Singapore’s Emission Standards | What to Do if You Own an Old Motorcycle
Do you own an old motorcycle? Does it meet Singapore's tightened emission standards? Here's what you can do about it.
Four years ago (2018), the National Environment Agency (NEA) of Singapore introduced a scheme to encourage owners of older motorcycles to deregister their bikes before 5 April 2023. The scheme was established in efforts to further reduce emissions and improve air quality. Mainly by getting older, more polluting, motorcycles that were registered before 1 July 2003, off Singapore roads. These stricter emission standards and regulations also apply to foreign registered motorcycles entering Singapore.
However, if you own an older motorcycle in Singapore and choose not to deregister it before the deadline, you will face tighter emission standards from 6 April 2023. In addition, from 1 April 2023, NEA is set to exclusively adopt the latest United Nations (UN) noise standards for vehicles and aftermarket exhaust systems.
Although older motorcycle owners and collectors can take advantage of the Classic Vehicle Scheme (for motorcycles over 35 years old) and the Vintage Vehicle Scheme (for those manufactured before 1 January), this new regulation effective in 2028 will be a game changer for older motorbikes that fall in between the years.
So, what can you do if your motorcycle is about 20 years old? And how do you know if your older motorcycle meets the tighter emission standards and regulations in Singapore? In this article, we’ve outlined your options and ways to check if your old beauty meets Singapore’s new emission standards.
What to Do If You Own an Older Motorcycle in Singapore?
If you own an older motorcycle in Singapore, you are encouraged to tap on the early de-registration incentive of up to $3,500, which remains available until 5 April 2023, especially if you are unsure of your motorcycle’s ability to meet the tighter in-use emission standards.
In the instance that you qualify for the scheme, you should have received a letter from NEA explaining that your motorcycle has qualified for it and you can check its first registration date.
These are a few conditions to meet if you wish to deregister your motorcycle and take advantage of the cash incentive (as highlighted in the image above):
- It was registered before 1 July 2003
- It has a 10-year COE as of 6 April 2018
- It has been deregistered before 6 April 2023
There are two payout levels:
- Owners who renewed their COE after 6 April 2018, and deregister their bikes before 6 April 2023, are entitled to $2,000.
- Owners who have not renewed their COE after 6 April 2018, and deregister their bikes before 6 April 2023, are entitled to $3,500.
Does Your Older Motorcycle Meet the Tightened Emission Standards?
As seen from the table above, as of 6 April 2023, local motorcycles registered before 1 July 2003 will be required to meet the limit of 4.5% carbon monoxide (CO) by volume; and 7,800 ppm hydrocarbons (for 2-stroke engines) or 2,000 ppm hydrocarbons (for 4-stroke engines). The current standards are 6% CO for bikes registered before 1 October 1986, and 4% Co for other older motorcycles. There are currently no hydrocarbon limits.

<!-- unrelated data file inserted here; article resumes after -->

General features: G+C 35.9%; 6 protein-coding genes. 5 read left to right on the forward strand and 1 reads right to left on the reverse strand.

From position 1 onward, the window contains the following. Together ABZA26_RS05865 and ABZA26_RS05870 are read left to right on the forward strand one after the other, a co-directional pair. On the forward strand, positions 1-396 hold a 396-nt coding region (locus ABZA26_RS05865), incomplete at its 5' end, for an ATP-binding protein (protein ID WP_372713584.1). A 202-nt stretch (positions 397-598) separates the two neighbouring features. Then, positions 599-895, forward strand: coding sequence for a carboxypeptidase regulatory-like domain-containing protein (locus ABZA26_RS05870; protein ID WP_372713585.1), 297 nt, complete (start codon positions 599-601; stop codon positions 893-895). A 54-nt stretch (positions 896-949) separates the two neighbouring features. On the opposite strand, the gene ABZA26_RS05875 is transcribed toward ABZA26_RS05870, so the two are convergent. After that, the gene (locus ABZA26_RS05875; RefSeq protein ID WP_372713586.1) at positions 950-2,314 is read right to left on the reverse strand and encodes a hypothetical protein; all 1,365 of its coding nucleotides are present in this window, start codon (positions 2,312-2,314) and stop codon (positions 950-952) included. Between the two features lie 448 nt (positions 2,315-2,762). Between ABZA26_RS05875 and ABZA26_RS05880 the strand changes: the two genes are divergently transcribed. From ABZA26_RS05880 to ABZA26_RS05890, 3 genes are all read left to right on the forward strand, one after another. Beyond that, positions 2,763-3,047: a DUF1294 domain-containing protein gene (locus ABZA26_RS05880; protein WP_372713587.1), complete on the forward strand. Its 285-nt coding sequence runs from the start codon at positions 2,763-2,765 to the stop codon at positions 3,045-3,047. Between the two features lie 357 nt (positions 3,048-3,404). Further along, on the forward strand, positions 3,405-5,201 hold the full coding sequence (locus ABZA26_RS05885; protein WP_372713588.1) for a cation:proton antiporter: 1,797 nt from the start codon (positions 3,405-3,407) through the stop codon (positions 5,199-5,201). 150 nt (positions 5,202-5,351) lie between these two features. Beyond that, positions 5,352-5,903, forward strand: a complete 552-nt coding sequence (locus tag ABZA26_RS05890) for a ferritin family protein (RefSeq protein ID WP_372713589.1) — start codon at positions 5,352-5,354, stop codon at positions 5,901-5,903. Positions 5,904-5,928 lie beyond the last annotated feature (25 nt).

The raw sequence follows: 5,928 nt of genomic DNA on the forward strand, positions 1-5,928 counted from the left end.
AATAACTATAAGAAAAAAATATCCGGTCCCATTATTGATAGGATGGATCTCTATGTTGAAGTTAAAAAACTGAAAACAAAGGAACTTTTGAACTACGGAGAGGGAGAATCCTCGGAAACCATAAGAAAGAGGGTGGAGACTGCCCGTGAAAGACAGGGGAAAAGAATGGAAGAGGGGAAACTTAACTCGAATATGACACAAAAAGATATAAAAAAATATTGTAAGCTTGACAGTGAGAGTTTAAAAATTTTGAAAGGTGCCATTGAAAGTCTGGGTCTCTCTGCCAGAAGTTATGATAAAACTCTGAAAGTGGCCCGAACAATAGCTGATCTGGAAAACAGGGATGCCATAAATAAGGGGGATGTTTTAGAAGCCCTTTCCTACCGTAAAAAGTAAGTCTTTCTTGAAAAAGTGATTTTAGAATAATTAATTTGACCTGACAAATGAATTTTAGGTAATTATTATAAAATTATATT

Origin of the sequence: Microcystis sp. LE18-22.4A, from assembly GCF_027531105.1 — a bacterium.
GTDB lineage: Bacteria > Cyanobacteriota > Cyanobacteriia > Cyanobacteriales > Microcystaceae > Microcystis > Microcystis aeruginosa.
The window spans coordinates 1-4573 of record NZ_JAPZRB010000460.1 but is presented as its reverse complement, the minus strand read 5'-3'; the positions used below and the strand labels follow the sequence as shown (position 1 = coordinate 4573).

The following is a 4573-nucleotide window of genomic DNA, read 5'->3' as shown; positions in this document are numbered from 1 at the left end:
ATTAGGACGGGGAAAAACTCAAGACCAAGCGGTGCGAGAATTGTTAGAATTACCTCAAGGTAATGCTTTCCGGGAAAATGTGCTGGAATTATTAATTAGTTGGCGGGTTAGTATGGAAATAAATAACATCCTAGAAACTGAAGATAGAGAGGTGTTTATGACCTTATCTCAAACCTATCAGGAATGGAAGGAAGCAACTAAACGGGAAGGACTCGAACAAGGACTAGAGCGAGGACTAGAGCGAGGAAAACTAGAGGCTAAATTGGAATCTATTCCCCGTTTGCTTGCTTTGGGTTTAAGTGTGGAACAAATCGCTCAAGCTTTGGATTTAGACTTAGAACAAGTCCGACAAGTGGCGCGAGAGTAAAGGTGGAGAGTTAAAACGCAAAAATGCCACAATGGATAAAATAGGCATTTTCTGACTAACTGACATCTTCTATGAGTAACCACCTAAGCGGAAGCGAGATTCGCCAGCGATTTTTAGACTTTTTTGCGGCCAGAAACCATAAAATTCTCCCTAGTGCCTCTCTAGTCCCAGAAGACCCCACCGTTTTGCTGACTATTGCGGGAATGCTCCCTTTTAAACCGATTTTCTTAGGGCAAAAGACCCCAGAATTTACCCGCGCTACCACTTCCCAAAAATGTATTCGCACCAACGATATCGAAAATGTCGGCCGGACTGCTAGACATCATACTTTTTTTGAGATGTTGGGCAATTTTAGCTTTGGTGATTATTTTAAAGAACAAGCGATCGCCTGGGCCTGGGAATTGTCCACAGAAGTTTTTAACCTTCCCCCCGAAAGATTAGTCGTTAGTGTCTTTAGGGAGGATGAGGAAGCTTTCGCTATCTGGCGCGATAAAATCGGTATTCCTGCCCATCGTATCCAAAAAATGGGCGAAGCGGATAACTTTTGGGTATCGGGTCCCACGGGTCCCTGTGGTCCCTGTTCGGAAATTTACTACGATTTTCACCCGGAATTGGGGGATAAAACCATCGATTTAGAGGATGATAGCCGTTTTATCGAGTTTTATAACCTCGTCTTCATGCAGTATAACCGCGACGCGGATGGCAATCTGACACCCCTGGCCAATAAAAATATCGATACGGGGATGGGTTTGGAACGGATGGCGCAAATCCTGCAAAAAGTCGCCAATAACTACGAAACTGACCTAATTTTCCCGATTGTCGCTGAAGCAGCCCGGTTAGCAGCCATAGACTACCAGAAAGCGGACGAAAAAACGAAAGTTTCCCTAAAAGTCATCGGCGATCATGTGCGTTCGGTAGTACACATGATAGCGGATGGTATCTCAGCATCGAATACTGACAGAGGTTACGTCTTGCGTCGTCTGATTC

Whereas local motorcycles registered on or after 1 Jul 2003 are already subjected to the same or more stringent in-use standards.
The good news is that you can get the hydrocarbon emissions tested during your annual inspection for a nominal fee – currently it costs $1.07 plus GST. You can get it tested at VICOM, a partner of DirectAsia.
What You Should Look Out for if You Own an Older Motorcycle in Singapore
If you own an older motorcycle, you should do proper maintenance checks often. Depending on your motorcycle, there may be an easy fix, or it may mean an expensive repair.
One clear sign to look out for is smoke from your bike’s exhaust. If you see this, then you possibly should be concerned. Owners of 2-stroke motorbikes are more likely to see smoke from the exhaust, because by design, 2-strokes burn more oil.
Smoke from the exhaust of an older 4-stroke motorcycle could be the result of wear and tear, and may indicate that the engine requires an overhaul. Check the condition of your older motorcycle with a trusted workshop in Singapore to be sure.
What if Your Tested Hydrocarbon Levels Are Too High?
Here’s what you can do if you discover that the hydrocarbon levels of your older motorcycle do not meet the new and stricter emission standards in Singapore:
- Renew the air filter of your motorcycle. Typically, you will need to change out your filter about once every year or every 10,000 miles, but this could vary from bike to bike. Typically, you should change the filter before it gets too dirty.
- Use good quality synthetic oil, and ensure the filter is renewed regularly.
- If your motorcycle requires premixed fuel, ensure the oil to petrol ratio is correct. Too much oil may produce smoke, too little can damage the engine.
- If both hydrocarbon and CO levels are high, check that your motorcycle’s oil injection system is working properly.
- Ensure the carburetors are adjusted properly and not running too much petrol in the air/fuel mix. Find an expert mechanic to check this.
Vehicle gas emission levels in Singapore are set to reach an all-time low by next year – so expect a weighty eye on your every move if you’re sporting an older motorcycle that’s got a few extra years under its fairings.
We recommend that you first weigh your options: Is it worth paying up to $3,500 for you to keep your older motorcycle on the road? And if so, does it meet the stricter emission regulations set for April 2023?
On top of that, consider the cost of your motorcycle insurance. You can compare motorcycle insurance quotes online for the best options. If you’re undecided on which provider to go with, consider speaking to a qualified insurance professional.